Lnat essay answers

June: Preparing for the National Admissions Test for Law (LNAT)

The LNAT is unlike any other exam you will have sat, at least in the last few years at school. It has two parts: the first is a series of 42 multiple-choice questions; the second is an essay. The LNAT is designed to test certain skills which make a good lawyer: logical analysis; attention to detail; following an argument; and comprehending unseen information quickly. It is also designed so that you cannot be coached through it. That said, like every test, preparation will help you maximise your chances of doing well and that’s what this week’s blog is about.

The multiple choice section

Exams in Britain, especially in the arts and humanities, do not have multiple choice questions. As such, students often feel very uncomfortable dealing with this section of the paper. In an essay, you can bluff or blag, even if you’re unsure of the subject matter. In a multiple choice test, you are either right or you’re wrong.

  • Time is off the essence: you have 42 questions and 95 minutes. As all questions are worth the same amount, you should divide your time roughly evenly between the questions. that gives you just over two minutes per question. In fact, the questions are allocated to passages – normally four or five per passage. You should allocate between 8 and ten minutes per passage. Once you’ve read the passage, you’ll probably spend slightly longer on the first questions and slightly less on latter ones. It is vitally important you do not spend more time than this. If you spend 20 minutes on a passage, you will not have enough time to tackle other passages.
  • Work backwards: there are five possible answers per question. Normally, three are obviously wrong, one seems like it could be correct but is in fact incorrect, and one is the right answer. Work on eliminating the three wrong ones first. This means that, even if you can’t see which of the remaining two is right and you need to guess, you have a one-in-two chance of getting it right rather than a one-in-five.
  • The first shall come last: you’ll be nervous and excited on the day and you’ll take a few questions to settle down into the test. You’re more likely to make silly mistakes in the first passage or two. If you keep to my suggested time, you’ll have some spare to go back and check. You should check the answers to the first two passages again, even if you found them OK.

You should practise some of the example tests on the LNAT website to familiarise yourself with the format. Do not be disheartened if your mark seems low. The LNAT is designed to distinguish between candidates who have achieved highly in their A-Levels and GCSEs. Marks in the low to mid twenties are common for candidates invited to interview.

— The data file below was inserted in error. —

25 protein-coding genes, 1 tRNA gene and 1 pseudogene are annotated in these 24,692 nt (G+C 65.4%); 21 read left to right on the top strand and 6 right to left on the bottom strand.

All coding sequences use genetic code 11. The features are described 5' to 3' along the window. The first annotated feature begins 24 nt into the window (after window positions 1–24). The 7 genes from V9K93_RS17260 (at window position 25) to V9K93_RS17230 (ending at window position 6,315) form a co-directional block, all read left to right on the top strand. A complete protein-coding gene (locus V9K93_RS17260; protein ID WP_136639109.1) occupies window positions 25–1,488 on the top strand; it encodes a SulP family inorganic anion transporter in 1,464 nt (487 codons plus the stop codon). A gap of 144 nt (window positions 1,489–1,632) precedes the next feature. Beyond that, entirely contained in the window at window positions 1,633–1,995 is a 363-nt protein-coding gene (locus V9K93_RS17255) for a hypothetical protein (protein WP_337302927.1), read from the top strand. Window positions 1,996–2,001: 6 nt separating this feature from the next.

*Oxbridge Applications note: this summer we will be launching a new website with free mini-mock LNAT papers you can download… watch this space!*

LNAT Essay: Top 6 Tips

Section B of the LNAT is made up of a choice of essay questions inviting you to form and present an argument. You have 40 minutes to complete this and your essay will be sent to each university you apply to which requires the LNAT. The LNAT essay gives the university an opportunity to assess the skills you have which are important for a prospective law student. Here are my top tips for approaching this part of the assessment with confidence.

Brand new for Christmas 2017, you can now use our LNAT Practice Questions simulator, to test your LNAT abilities on a realistic platform!

1. Practice writing similar essays

Practice writing essays in 40 minutes, incorporating 5-10 minutes planning time. This might seem like a harsh time constraint but I can ensure you that 30 minutes is often all you receive to complete an essay question in a law exam and it is important you can complete your work accurately in this time. Moreover, the LNAT essay does not need to be pages long. Realistically, they are expecting an essay of around 500-600 words with a 750 word limit. Trust me when I say that with practice you will see that you are given ample time to respond to the question.

2. Plan your essay response

Planning is crucial if you want your LNAT essay to be of the highest quality. Planning helps you pre-determine a solid structure, enables you to ensure you have a position that you can defend and gives you something to refer to if you go blank. Therefore, it is most efficient to factor in time within the 40 minutes to plan your response fully. Develop a plan using whatever technique works best for you: mind maps, bullet points, lists or flow charts are all incredibly useful methods to adopt.